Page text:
The recent town meeting demonstrated more clearly than ever why this institution is obsolete and needs to evolve with the times. When a small, well-organized cadre can swing a key vote against the welfare of the public, the urgent need for change is clear.
We might ask why, in a town of so many thousands of potential voters, a special interest coterie of a couple of hundred could make such a difference. The answer lies of course in the time constraints that precluded many voters from attending the meeting. Immediately eliminated are safety and emergency workers as well as nurses and others on critical night shifts. Similarly excluded are the many parents who do not have ready child care available, least of all for four consecutive evenings. Also consider the situation of the typical worker in the modern economy: as likely as not, his/her workday may last 10 hours or more, perhaps with a couple of hours of commuting tacked on. Few jobs, except perhaps some government sinecures, function on the classic nine-to-five basis these days. And no, taking vacation time is not the answer, because such time is likely limited to two weeks per year and is subject to the far greater priorities of family events or just plain recovery from arduous or enervating toil.
This de facto disenfranchisement, no doubt marginally unconstitutional, has been noted repeatedly in letters to the Townsman. Last year there was even a courageous editorial calling for the end or modification of Town Meetings (which, unsurprisingly, was followed by a passionate defense from the town moderator). Indeed, the poll results reported on May 15 showed that 62 percent of respondents were for modification toward electronic participation or absentee balloting, and, additionally, some favored outright abolishment.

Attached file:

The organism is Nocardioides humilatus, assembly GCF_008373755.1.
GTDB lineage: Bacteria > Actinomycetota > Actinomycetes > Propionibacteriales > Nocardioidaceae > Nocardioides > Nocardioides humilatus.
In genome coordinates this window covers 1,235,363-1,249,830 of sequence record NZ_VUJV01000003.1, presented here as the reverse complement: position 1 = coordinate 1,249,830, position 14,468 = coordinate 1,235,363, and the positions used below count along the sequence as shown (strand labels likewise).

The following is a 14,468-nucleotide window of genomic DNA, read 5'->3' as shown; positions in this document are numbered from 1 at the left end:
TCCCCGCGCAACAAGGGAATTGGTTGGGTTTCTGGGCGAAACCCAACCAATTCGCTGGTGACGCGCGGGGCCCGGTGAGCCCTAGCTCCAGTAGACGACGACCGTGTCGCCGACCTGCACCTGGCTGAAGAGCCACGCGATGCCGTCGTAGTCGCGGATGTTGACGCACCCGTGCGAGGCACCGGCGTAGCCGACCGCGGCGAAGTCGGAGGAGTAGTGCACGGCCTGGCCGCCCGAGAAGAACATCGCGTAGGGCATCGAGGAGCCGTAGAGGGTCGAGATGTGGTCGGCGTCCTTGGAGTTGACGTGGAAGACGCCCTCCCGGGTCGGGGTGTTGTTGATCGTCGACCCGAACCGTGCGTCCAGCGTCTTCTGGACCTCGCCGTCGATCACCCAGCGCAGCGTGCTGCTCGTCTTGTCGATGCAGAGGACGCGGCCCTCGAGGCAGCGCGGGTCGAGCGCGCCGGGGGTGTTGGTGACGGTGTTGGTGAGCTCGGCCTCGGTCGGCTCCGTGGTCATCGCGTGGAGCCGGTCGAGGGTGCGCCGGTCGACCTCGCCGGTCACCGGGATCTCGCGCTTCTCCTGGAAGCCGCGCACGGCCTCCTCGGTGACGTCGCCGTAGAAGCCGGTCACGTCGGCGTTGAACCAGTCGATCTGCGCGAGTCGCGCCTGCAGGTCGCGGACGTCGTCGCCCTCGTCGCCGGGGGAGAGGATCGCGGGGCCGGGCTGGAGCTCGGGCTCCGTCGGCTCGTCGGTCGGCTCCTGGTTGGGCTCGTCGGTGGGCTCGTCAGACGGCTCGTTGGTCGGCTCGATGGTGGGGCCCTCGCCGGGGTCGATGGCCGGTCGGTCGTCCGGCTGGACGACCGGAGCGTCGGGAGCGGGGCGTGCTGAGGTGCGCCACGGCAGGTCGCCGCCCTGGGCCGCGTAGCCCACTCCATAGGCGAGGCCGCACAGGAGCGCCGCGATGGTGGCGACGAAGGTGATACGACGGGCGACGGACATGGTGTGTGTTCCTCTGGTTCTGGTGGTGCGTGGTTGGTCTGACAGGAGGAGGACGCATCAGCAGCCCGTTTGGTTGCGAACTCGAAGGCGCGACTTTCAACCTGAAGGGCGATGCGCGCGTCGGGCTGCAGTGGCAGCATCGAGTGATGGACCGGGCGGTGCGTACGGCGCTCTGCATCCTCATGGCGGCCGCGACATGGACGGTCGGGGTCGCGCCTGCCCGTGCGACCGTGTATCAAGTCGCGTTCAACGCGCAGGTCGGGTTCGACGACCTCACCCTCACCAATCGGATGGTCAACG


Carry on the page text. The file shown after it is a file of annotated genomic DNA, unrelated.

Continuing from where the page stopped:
There is an additional option we can consider: Keep the Town Meeting with the moderator role essentially as is, but remove all voting on taxation and financial matters to a standard voting day soon thereafter. With the possibility of visiting the polling station at whatever time their harried schedules permit, people would have a better chance to exercise their right to have a say in the disposition of their hard-earned tax dollars. Moreover, standard voting would adhere to that hallowed hallmark of democracy, the secret ballot, whose current lack is another regrettable deficiency of our Town Meeting concept.
Yes, the days when the citizenry could fit into Farmer Jones’ barn and, after a few hearty choruses of E-I-E-I-O, within an hour finish voting on the year’s critical issues — say, a new horse hitching post — are long gone. It’s time for our government procedures to join the 21st century.
Wild Rose Drive